verb (used without object)
verb (used with object)
Origin of feast
SYNONYMS FOR feast
Examples from the Web for feast
It was known as the feast of Akitu, and it was celebrated in April.
The mythic origin of the feast was the creation of the world by the god Marduk.
Given the somewhat macabre origins of the feast, many of the celebrations were designed to placate the gods.
Feast your eyes on the ‘top-grain leather,’ ‘original’ design, gilded pages.
Then feast your ears on this 1969 Bill Cosby routine about drugging and seducing women.
Hereupon Ctesippus complained that we were talking in secret, and keeping the feast to ourselves.Lysis|Plato
She had shrunk from spiritual independence with all the obsequious arrogance of a poor relation at a feast.The Blood Red Dawn|Charles Caldwell Dobie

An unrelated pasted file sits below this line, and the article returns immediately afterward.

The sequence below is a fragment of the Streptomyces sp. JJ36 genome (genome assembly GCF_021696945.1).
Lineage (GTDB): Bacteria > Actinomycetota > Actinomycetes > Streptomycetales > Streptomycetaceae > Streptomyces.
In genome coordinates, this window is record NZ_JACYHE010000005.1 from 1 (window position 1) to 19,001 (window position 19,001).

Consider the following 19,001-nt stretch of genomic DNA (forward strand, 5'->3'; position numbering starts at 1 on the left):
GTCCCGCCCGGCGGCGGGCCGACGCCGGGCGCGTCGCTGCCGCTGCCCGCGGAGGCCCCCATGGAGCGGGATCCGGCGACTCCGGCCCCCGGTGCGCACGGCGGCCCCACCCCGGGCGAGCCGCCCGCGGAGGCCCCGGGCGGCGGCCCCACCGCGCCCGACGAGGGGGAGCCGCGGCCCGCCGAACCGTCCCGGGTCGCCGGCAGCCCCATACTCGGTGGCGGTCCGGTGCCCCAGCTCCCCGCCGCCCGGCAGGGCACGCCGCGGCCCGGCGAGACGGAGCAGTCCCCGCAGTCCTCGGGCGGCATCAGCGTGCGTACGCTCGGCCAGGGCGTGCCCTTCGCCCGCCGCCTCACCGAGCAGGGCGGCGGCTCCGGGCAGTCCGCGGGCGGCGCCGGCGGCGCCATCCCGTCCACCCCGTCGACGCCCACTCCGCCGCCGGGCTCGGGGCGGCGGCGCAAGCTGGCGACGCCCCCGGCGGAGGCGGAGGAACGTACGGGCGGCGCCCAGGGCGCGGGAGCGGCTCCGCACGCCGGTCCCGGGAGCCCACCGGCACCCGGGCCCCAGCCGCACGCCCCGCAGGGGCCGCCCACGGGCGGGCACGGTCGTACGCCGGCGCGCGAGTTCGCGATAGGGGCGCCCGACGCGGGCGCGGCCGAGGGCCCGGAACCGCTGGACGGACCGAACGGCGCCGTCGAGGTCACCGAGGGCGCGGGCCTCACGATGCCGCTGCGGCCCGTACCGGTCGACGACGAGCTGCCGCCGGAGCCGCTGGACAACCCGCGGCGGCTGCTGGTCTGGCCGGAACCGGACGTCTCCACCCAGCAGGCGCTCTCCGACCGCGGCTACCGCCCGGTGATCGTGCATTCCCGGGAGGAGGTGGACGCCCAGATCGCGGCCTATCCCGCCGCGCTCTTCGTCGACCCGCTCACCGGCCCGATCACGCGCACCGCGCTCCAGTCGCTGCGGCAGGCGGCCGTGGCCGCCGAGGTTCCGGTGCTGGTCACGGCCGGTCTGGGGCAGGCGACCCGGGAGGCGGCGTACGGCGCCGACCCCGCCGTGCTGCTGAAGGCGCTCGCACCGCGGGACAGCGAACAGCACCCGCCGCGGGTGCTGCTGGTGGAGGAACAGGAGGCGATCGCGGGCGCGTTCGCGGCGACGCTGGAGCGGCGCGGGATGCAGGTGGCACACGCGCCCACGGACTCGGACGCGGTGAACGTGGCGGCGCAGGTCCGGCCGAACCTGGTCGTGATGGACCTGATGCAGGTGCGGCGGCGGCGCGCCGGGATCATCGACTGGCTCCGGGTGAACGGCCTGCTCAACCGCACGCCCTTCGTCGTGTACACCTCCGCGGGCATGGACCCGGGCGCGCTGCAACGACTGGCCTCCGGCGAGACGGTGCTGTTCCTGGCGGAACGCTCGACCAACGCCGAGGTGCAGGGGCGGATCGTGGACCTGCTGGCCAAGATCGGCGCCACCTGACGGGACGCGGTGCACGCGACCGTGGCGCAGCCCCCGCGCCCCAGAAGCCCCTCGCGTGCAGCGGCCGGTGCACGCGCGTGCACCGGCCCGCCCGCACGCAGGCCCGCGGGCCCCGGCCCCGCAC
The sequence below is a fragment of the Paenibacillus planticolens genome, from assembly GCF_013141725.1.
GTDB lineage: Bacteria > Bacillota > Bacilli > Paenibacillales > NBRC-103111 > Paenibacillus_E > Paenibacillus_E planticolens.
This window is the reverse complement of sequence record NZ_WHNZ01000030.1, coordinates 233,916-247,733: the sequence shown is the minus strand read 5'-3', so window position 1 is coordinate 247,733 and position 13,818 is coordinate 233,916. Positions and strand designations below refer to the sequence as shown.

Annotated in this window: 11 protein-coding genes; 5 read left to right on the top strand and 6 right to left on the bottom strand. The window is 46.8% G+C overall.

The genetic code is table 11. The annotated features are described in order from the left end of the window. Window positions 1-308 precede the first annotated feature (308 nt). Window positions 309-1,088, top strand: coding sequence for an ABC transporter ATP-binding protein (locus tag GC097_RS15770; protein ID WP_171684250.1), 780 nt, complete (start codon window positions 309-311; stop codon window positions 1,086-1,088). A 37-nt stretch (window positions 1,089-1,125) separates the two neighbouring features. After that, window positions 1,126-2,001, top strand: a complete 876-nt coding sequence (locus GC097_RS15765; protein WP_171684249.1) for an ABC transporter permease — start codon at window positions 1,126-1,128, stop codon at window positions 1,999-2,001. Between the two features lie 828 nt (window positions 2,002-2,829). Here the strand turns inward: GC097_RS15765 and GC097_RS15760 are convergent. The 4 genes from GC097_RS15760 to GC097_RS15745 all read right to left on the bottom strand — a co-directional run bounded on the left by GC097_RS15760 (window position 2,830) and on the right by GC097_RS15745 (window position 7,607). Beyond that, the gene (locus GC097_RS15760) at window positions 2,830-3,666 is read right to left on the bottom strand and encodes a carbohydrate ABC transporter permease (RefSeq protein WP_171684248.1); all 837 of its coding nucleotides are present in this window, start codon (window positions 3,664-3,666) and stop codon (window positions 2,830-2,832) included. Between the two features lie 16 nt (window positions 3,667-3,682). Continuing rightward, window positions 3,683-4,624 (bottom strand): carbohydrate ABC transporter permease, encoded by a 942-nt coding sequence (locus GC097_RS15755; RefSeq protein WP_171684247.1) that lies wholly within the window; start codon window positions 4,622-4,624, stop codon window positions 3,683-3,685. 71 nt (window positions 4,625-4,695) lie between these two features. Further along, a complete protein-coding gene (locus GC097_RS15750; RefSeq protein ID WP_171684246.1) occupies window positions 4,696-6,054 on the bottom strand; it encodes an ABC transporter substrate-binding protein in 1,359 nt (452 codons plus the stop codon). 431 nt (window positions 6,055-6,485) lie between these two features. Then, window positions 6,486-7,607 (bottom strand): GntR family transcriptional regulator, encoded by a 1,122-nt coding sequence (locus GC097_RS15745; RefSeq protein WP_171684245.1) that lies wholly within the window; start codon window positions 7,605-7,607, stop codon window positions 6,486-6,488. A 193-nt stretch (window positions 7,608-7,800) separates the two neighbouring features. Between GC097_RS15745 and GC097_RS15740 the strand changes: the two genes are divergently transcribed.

They did not feast, for these fairies never eat, and they drink only honey from flowers.Woodland Tales|Ernest Seton-Thompson
These he is to take home, that his wife and family may share in the feast.Norway|Beatrix Jungman
He shall not wait long—there is a feast in the court below, which he shall join presently.Frances Kane's Fortune|L. T. Meade
British Dictionary definitions for feast
- to eat a feast
- (usually foll by on) to enjoy the eating (of), as if feastingto feast on cakes